By the fall, we’ll presumably learn the findings of an extensive investigation by former FBI head Louis Freeh launched in the wake of the Jerry Sandusky child sex-abuse allegations at Penn State.
Freeh told the media recently that some 200 interviews have already been conducted into Sandusky’s actions, and also into the enormous shadow cast by the football program under the late Joe Paterno.
Some preliminary findings have been released, and more details are on the way.
But here’s what we’re learning or will have confirmed by the time this probe is completed:
-- Penn State routinely made decisions based on protecting its image and enhancing the football program, often at the expense of the right path morally, legally or procedurally.
-- The monolithic university had lost its focus on critical details, especially as they related to hiring and dispatching of employees.
-- The football program was both a driver of revenue and prestige, and an all-powerful and domineering force in many areas of policy and rules development and enforcement (or the lack thereof).
We’re told the university has been cooperative in this investigation – which could be a sign that a new age of transparency is upon us, or that the school has figured out that it’s just too late to be self-protective.
Penn State trustee Joel Myers, founder of AccuWeather, said Freeh’s committee is working without the encumbrance of board influence.
Myers said the goal is to “let the chips fall where they may so we come out of this a better institution.”
There can be no other way.
Indeed, Penn State worked under a closed-ranks system for so long that when the doors were blasted away by scandal, there was nothing left to do but wipe away the tears and open the information vault.
Investigators have been talking with top administrators including members of the board of trustees, new president Rodney Erickson, officials in the athletics department and other top PSU brass.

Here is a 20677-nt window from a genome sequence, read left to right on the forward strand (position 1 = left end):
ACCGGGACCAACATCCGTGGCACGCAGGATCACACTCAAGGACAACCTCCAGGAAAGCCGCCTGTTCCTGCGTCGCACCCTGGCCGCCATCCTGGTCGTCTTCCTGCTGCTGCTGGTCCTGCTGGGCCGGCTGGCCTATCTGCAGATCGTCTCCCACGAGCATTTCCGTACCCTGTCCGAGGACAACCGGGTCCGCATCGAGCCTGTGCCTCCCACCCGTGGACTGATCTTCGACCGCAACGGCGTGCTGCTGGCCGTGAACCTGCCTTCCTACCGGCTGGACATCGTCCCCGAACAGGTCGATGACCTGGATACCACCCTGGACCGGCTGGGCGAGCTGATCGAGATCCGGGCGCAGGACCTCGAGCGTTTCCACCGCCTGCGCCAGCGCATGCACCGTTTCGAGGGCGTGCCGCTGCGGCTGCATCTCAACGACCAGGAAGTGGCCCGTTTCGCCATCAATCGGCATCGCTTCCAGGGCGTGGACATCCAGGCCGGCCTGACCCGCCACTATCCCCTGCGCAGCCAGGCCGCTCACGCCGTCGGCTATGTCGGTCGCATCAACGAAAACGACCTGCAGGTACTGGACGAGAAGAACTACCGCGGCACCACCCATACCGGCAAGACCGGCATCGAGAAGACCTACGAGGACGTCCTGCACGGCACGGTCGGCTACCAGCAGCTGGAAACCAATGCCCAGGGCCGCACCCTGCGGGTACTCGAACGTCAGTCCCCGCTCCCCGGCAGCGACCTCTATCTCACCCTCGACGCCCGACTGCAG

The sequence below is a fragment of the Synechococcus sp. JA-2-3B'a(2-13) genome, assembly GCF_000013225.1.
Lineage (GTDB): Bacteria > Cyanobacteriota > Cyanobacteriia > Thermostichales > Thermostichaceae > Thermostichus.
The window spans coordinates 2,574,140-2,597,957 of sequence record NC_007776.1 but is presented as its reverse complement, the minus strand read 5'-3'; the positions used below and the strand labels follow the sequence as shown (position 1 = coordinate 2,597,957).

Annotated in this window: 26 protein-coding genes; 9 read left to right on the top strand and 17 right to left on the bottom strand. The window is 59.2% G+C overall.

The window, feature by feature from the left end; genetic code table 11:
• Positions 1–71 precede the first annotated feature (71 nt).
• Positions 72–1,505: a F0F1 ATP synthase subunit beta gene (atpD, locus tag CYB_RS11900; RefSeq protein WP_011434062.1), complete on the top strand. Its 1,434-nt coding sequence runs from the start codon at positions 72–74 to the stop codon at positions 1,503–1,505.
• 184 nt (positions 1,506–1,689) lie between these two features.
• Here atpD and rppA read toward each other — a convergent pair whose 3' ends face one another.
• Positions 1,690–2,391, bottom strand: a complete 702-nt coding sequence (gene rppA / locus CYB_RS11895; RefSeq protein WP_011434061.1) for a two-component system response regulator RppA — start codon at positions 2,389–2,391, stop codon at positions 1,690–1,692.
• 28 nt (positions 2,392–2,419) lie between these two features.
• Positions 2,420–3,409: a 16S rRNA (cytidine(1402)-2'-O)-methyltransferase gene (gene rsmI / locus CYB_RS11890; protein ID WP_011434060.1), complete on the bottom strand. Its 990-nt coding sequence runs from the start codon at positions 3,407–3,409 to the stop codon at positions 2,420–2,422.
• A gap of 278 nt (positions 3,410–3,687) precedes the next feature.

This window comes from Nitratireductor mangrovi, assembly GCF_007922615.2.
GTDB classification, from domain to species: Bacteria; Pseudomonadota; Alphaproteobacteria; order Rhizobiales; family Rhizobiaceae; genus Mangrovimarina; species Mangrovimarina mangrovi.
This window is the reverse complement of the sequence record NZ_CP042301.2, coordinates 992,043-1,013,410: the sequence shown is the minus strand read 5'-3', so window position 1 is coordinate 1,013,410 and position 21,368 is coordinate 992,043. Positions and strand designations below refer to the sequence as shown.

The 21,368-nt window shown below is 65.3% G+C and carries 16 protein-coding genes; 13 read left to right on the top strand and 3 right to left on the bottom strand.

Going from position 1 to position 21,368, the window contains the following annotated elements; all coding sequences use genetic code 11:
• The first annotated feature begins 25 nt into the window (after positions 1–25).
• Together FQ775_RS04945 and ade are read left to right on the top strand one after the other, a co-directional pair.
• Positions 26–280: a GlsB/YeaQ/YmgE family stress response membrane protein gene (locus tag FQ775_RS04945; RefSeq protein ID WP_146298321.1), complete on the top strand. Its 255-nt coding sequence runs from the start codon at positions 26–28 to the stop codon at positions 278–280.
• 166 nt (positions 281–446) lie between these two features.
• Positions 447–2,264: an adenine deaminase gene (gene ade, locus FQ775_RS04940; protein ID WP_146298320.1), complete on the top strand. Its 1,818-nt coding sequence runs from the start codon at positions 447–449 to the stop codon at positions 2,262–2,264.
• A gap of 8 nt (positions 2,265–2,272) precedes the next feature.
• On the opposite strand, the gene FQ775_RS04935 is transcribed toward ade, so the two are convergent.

In addition, interviews are being conducted with athletics staffers, including many who worked in the football building during Paterno’s tenure.
Retired athletics personnel department worker Linda Woodring told the Associated Press that she did an extensive interview at Freeh’s headquarters in State College that focused on the duties of her job and what she had seen and heard over the four decades she was there.
Woodring said: “They expressed to me that they were looking toward the future of Penn State to try to prevent things like this from happening again.”
To get to that point, the investigators must learn how circumstances went so wrong in the first place – and why no one did enough to stop what has been called a systematic targeting of young boys by a child predator in and around the football program and its facilities.
The story is as shocking now as it was last spring, when the first hints of a scandal were emerging.
As it was last November, when a grand jury report led to charges against Sandusky and two top Penn State administrators, and cost then-President Graham Spanier and Paterno their jobs.
And we will confront more gut-wrenching details as Sandusky’s trial rolls forward in the coming weeks.
In the end, Freeh’s investigation must result in the dismantling and then rebuilding of the Penn State culture.
That process certainly will mean new procedures and standards.
But that rebuilding must also involve new attitudes and priorities.
The doors now thrown wide open must not be allowed to close again.
The Penn State community is learning a painful lesson that was a long time coming, and which took a great tragedy to reveal.
When there is no other option, you must simply surrender.
And trade in your weapons of self-preservation for the redeeming power of honesty.
Chip Minemyer is the editor of The Tribune-Democrat. He can be reached at 532-5091.